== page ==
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Etz Hayim—"Tree of Life" exists to promote Christian-Jewish relations and dialogue, and a joint biblical, spiritual and liturgical self-consciousness and cooperation.

As Christians, we cannot consider Judaism as a foreign religion; nor do we include the Jews among those called to turn from idols and to serve the true God (cf. 1 Thes 1:9). With them, we believe in the one God who acts in history, and with them we accept his revealed word...

—Pope Francis, Apostolic Exhortation, Evangelii Gaudium
24 Nov. 2013. Read the Document HERE



The readings list provided by Etz Hayim—"Tree of Life" follows the Torah Portion of the Week (Parashat Hashavuah) read by Jews every Sabbath, and the readings for Masses and Sunday liturgies used throughout the Christian world.


12 February / Shevat 30 / Rosh Chodesh Adar
13 February / Adar 1 / Parashat Mishpatim
20 February / Adar 8 / Parashat Terumah
25 February / Adar 13 / Ta'anit Esther
26 February / Adar 14/ Purum
27 February / Adar 15 / Parashat Tetzaveh
28 February / Adar 16/ Shushan Purum
06 March / Adar 22 / Parashat Ki Tisa
13 March / Adar 29 / Parashat Vayakhel-Pekudei
14 March / Nisan 1 / Rosh Chodesh Nisan
20 March / Nisan 7 / Parashat Vayikra
25 March / Nisan 12 / Ta'anit Bechorot
27 March / Nisan 14 / Parashat Tzav, Shabbat HaGadol, erev Pesach
28 March / Nisan 15 / Pesach I
[Read a commentary on this week’s parashah (Torah potion) from Institute Saint Pierre de Sion-Ratisbonne, Bat Kol-Christian Center for Jewish Studies.]

14 February / 6th Sunday Ordinary Time
17 February / Ash Wednesday
21 February / 1st Sunday of Lent
28 February / 2nd Sunday of Lent
07 March / 3rd Sunday of Lent
14 March / 4th Sunday of Lent
19 March / Joseph Husband of the BVM
21 March / 5th Sunday of Lent
25 March / The Annunciation of the Lord
28 March / Palm Sunday
  [Read a commentary on the gospel from
Institute Saint Pierre de Sion-Ratisbonne,
Bat Kol-Christian Center for Jewish Studies.]

14 February / Transfiguration Sunday
17 February / Ash Wednesday
21 February / 1st Sunday in Lent
28 February / 2nd Sunday in Lent
07 March / 3rd Sunday in Lent
14 March / 4th Sunday in Lent
21 March / 5th Sunday in Lent
25 March / The Annunciation of the Lord
28 March / Passion Sunday / Palm Sunday

[LINK HERE to Liturgical Readings citations
for the dates above.]

The Hebrew Bible: A Translation with Commentary by Robert Alter.
[PAID LINKS - follow LINKS for detailed book information at Amazon]




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(FOR 2020–2021 Jewish Year 5781–5782)



Weekly Readings
for Christians and Jews
this 16 month interfaith calendar covers
Jewish Year 5781 & Christian Cycle:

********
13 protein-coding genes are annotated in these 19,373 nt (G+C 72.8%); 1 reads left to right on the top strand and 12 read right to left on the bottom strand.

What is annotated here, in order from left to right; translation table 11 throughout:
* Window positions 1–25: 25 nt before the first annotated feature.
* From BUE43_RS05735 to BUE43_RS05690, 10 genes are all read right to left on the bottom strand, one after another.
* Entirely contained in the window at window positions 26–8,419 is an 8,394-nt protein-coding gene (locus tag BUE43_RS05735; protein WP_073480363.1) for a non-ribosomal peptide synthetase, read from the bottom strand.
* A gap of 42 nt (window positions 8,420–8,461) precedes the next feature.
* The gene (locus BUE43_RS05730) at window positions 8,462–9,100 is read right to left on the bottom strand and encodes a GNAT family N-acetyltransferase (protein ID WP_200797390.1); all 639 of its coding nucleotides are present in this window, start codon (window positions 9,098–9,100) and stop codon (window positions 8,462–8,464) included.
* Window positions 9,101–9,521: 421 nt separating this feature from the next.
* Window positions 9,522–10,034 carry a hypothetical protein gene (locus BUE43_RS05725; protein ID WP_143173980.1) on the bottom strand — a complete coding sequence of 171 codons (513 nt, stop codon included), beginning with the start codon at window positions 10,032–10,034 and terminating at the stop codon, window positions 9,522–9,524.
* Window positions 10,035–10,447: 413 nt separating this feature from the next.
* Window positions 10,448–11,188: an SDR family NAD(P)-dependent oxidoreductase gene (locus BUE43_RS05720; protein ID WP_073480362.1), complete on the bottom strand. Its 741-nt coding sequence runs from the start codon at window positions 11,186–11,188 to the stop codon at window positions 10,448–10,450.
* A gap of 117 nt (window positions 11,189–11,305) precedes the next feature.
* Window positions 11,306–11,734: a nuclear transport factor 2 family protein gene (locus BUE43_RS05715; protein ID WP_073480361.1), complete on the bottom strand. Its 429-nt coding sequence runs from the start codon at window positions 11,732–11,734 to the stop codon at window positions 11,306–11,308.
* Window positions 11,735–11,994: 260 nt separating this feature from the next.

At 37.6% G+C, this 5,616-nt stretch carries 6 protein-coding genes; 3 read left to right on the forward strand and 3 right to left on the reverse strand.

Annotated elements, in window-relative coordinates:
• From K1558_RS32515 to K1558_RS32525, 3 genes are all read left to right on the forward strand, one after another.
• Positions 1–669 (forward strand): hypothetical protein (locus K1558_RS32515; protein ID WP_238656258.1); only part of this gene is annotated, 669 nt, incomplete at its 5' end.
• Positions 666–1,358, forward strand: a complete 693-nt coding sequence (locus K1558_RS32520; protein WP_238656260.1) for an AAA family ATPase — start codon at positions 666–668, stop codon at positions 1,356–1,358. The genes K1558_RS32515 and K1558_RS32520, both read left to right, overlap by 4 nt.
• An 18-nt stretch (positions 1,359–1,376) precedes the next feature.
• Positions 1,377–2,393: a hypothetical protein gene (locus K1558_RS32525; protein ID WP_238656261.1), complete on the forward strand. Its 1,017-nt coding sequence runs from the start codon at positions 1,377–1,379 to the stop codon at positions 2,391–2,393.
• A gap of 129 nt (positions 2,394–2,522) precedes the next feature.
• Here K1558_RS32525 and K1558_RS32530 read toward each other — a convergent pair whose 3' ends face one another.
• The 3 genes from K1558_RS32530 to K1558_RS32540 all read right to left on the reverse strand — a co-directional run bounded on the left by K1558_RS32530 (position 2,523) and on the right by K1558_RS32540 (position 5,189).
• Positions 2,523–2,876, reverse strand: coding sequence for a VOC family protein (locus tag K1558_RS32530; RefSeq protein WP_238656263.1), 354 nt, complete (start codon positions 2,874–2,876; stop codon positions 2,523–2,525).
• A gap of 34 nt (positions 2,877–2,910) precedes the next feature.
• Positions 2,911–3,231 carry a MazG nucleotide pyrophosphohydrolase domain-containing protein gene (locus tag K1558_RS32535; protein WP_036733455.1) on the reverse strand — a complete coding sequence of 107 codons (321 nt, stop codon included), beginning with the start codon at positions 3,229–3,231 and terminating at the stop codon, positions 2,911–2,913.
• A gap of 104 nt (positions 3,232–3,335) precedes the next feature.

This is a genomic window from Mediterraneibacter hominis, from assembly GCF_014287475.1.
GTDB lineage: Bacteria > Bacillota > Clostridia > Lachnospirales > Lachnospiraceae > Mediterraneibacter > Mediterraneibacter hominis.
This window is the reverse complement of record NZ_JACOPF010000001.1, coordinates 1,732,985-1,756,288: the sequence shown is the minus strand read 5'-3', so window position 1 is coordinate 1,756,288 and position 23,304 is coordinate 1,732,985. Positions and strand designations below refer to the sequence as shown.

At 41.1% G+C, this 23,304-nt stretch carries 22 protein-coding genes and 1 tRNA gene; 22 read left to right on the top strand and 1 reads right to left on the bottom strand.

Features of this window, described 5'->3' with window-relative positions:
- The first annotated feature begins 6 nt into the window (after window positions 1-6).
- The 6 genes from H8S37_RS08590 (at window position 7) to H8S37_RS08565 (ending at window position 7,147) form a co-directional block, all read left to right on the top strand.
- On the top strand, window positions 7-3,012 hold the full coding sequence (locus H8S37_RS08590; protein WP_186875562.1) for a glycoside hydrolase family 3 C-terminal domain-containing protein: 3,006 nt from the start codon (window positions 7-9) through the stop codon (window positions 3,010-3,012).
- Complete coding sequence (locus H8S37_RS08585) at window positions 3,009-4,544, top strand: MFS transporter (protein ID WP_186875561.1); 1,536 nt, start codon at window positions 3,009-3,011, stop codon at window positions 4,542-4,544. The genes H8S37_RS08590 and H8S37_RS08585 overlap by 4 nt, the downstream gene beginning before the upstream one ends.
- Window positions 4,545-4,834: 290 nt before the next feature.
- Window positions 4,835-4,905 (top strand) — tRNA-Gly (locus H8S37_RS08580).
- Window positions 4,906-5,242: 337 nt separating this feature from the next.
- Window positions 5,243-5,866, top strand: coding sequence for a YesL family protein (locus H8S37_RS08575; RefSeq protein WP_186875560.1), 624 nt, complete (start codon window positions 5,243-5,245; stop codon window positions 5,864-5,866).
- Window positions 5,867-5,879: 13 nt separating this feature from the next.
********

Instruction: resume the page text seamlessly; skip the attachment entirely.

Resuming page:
Advent 2020–Advent 2021

The Jewish and Christian Liturgical Calendar download


25 FEBRUARY 2021 | ADAR 13

תַּעֲנִית אֶסְתֵּר
תענית = "fast" ;  אסתר = Esther

Ta'anit Esther [trans. Fast of Esther] observed on the 13th day of Adar, the day preceding Purim, commemorates the three day fast observed by Queen Esther and the Jewish people prior to Esther pleading the cause of the Jews before King Ahasuerus [when threatened with death by the evil Haman.] The Fast of Esther is followed by the celebratory festival of Purim.

Ta'anit Esther is a fast which appears to be of late origin being mentioned in halakhic literature only in the 8th Century. Rabbinic notes suggest the fast was at one time held in Nisan soon after the time when Haman cast lots.

Ta'anit Esther is a counterbalance in Rabbinic literature to the celebratory nature of the holiday of Purim.


26 FEBRUARY 2021 | ADAR 14

Purim celebrates the miracle of the deliverance frompersecution and suffering wrought for the Jewish people in Persia. The story is told in the Book of Esther (Megillat Esther) c. 4th Cent. BCE.

Purim is celebrated on the fourteenth day of the month of Adar. [In leap years (i.e. this year) Purim falls in Adar II.] Traditionally, the date of Purim marks the first day following the victory/deliverance of the Jews in Persia.Dreidel

"They [the Jews in the provinces] rested on the fourteenth day and made it a day offeasting and merry making" (Esther 9:17)

In cities that were surrounded by a wall in the time of Joshua Purim is celebrated on the 15th day of Adar, also called Shushan Purim.

The story of Purim which is recounted in the Hebrew Bible, in the Megillat Esther [Scroll of Esther], dates from the 4th Century BCE. [Megillat Esther is the last of the canonical texts to be determined for inclusion in the Tanakh.] The Talmud attributes the account given in Megillat Esther to a redaction of an original text written by Mordechai (Baba Bathra 15a). The Book of Esther in the Septuagint [Greek Bible] differs from Megillat Esther and is understood as an interpretive adaptation. The Greek Esther (c. 2nd Century BCE) adds additional traditions, e.g., Ahasuerus is identified with Artaxerxes.Purim blessings - an image from 'Images from Megillot' in the HUC-JIR Library Collection

Jerome's Latin text [Vulgate] of the Book of Esther is a translation of the Hebrew text with additions based upon the Greek version.


     Page Updated: 9 February 2021      
    Last Site Update: 9 February, 2020 | 27 Shevat, 5781
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